DrewID of Speach Impediments Sets It Off on The 4th Letter

After making the city of Placentia recognize, DrewID of the rap group Speach Impediments is venturing off on his first solo effort. Don't fret, SI fans, the group is staying intact. DrewID, born Andrew Pasillas, is just giving hip-hop-heads some fresh cuts to vibe to in between albums. The Mexi/Irish mic controller enlists Goblinbeatz on The 4th Letter, gracing listeners with eight tracks. For the alphabetically challenged, the title refers to “D,” as in DrewID, while bringing Rakim's The 18th Letter to mind.

The EP's first single, “Set it Off,” does just that, with LD lacing the song with the illest scratches while Ariano adds his soulful crooning on the hooks. DrewID flexes his lyrically muscular rhyming, “And if you want beef/You can come get you some/All that talk is tofu/ Sweeter than some Cinnabons.” Other tracks delve for depth, such as the self-reflective “Fork In the Road” and “It's a Shame.”

With assists from Matrix and Abstract Rude, The 4th Letter is a bass-heavy, bump-worthy contribution to Juice County's growing hip-hop playlist prowess.


On how The 4th Letter came to be over time:

“I got a beat tape/CD from my boy Goblinbeatz in 2012 which had the 'Set It Off' instrumental that him and LDonthecut produced together. It was a super banger, and they were down to get me on the track, and that started it all for me. So that one was the very first song that was done, recorded/mixed, and then set aside while I started picking out the other beats and getting tracks done one-by-one over time. It took some time because while I was trying to get my solo project in motion, I was also working on the Speech Impediments' new album, Cobwebs, that dropped in November 2012 which we were heavily promoting and doing shows/touring for. The progress on my solo album really picked up when Goblin finally got his own recording lab at Headway Studios over in Garden Grove.

“Once he got his own spot in 2013, I was in there several times a week, and we were constantly working on the beats, writing, recording and mixing together to get it finished up–as well as finishing up a complete full-length LP for our side project known as Aces High that we're dropping 2014–so I was wearing multiple hats. I was about halfway done in 2013, and we filmed a quick music video, and we dropped the single and video to get the word out that my solo album was coming. From there, I had to get the final features and mixes done on the rest of the album, get it mastered, and artwork complete. It was definitely a work in progress, but we got it done and now it's available for heads everywhere to cop and vibe out to.”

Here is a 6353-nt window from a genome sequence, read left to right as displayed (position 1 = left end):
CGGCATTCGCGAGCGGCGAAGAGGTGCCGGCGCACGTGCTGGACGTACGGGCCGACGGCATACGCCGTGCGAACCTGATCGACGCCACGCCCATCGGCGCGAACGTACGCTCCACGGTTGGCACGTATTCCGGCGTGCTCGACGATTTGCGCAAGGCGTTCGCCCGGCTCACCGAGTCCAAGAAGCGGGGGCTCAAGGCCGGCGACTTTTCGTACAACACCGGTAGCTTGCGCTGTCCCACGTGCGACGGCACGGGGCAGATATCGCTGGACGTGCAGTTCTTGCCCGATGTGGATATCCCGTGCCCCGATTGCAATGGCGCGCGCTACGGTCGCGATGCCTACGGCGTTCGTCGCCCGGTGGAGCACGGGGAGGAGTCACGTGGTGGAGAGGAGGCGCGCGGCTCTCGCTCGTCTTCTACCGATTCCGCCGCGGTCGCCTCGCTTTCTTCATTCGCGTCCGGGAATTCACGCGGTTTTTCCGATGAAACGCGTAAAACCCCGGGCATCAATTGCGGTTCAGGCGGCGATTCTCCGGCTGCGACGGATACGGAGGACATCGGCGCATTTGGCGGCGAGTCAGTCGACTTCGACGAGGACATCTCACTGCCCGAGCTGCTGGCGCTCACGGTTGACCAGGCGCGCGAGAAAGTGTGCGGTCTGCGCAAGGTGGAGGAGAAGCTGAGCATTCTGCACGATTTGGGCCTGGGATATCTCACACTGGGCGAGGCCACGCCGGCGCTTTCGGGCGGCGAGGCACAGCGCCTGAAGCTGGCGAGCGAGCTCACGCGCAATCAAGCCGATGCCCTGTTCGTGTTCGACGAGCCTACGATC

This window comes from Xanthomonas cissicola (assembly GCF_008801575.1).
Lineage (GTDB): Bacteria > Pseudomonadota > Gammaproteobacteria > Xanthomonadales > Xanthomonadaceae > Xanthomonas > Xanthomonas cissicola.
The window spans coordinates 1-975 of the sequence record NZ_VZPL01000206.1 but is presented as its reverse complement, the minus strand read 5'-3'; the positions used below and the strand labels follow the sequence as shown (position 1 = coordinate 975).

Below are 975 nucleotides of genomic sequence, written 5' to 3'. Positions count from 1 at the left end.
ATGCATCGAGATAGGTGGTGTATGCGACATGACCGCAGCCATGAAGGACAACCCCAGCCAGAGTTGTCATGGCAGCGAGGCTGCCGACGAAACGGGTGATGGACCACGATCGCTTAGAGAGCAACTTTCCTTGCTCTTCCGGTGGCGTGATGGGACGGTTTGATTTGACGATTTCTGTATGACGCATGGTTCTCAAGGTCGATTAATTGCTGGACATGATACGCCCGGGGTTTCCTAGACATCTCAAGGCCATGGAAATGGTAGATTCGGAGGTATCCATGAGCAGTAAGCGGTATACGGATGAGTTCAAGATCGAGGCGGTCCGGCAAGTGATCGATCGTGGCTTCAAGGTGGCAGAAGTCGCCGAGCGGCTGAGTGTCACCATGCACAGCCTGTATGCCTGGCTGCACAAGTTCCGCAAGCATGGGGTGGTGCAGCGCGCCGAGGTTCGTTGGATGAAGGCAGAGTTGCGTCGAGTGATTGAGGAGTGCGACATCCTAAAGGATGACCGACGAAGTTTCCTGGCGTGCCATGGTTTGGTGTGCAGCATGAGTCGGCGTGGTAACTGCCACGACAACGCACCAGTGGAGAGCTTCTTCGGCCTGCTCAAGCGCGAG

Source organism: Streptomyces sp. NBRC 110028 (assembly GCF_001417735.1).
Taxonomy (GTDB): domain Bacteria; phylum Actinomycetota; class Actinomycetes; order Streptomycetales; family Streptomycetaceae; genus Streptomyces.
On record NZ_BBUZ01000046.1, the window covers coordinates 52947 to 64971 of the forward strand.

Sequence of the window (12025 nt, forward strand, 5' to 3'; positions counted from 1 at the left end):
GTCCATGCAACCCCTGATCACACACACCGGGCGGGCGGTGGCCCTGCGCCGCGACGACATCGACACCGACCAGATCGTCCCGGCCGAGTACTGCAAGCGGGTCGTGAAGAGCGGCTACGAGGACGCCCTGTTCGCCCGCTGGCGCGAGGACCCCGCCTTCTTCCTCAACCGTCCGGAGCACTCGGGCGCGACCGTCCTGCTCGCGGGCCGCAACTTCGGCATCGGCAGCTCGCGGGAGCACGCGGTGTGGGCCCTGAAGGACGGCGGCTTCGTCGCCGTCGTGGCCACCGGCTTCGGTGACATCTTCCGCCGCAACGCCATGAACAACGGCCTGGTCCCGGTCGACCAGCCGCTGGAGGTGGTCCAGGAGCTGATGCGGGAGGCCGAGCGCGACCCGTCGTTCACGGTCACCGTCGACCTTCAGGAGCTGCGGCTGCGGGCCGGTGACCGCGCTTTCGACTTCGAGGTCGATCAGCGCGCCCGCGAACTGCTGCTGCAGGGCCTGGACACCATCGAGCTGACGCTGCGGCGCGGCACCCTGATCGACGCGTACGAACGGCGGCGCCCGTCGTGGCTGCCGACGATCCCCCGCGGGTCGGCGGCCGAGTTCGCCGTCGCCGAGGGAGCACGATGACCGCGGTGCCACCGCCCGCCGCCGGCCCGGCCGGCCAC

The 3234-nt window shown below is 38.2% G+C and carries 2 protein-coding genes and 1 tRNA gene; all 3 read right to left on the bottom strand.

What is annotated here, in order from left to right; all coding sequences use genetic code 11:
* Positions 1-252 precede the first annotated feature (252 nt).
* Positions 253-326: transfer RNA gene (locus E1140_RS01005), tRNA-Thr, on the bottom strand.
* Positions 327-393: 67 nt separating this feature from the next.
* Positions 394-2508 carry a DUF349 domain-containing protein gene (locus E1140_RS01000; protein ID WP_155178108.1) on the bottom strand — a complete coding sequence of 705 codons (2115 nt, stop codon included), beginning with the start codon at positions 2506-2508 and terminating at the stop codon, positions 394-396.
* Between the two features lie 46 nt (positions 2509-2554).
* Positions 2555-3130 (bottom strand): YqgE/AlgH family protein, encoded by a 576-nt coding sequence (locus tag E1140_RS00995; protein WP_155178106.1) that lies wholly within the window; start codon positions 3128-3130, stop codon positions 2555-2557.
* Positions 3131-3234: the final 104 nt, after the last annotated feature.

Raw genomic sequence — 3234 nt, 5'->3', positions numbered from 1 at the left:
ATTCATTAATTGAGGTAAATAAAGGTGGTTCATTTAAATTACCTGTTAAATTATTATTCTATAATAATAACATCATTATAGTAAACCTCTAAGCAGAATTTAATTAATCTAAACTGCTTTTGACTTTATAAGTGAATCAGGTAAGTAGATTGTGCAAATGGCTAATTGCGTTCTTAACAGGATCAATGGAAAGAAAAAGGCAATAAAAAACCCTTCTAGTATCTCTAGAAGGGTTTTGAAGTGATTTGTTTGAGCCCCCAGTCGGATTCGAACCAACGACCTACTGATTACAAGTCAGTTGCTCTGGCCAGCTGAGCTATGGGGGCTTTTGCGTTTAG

On how “Fork In the Road” tells his story:

“The track 'Fork In the Road' is probably the most personal I've ever been able to get on a song. Being in a group or collective with other MCs, it's hard to tell your life story in 16 to 32 bars. So this is a perfect example of the freedom that comes with doing a solo album. Each verse is a part of a timeline of my life from childhood to adulthood. It details some of the personal issues and experiences I have had with family, friends and relationships. This track, specifically, came from the heart. It was one of those songs that really wrote itself without me having to think too much about the bars and verses.

“I wanted the listener to feel the emotion rather than focus on the complexity of the bars and rhyme schemes that the other songs on the album have. I've always preferred music you can feel rather than music you can listen to. It's songs such as this one that really get someone's attention, and I know a lot of people have probably shared the same experiences as I did, so I wanted to relate to them. I had the verses all done and the bridge, and Goblin had the perfect hook that was on the same page as my verses were, so it was really meant to be with this one.”

See also:

Top Five Female Rappers in OC
Top 10 Rappers in OC
Top 10 Hip-Hop Groups in OC

DrewID and Speech Impediments open for Slum Village at the Observatory, 3503 S. Harbor Blvd., Santa Ana, (714) 957-0600; www.observatoryoc.com. Tues., 7 p.m. $18. All ages.

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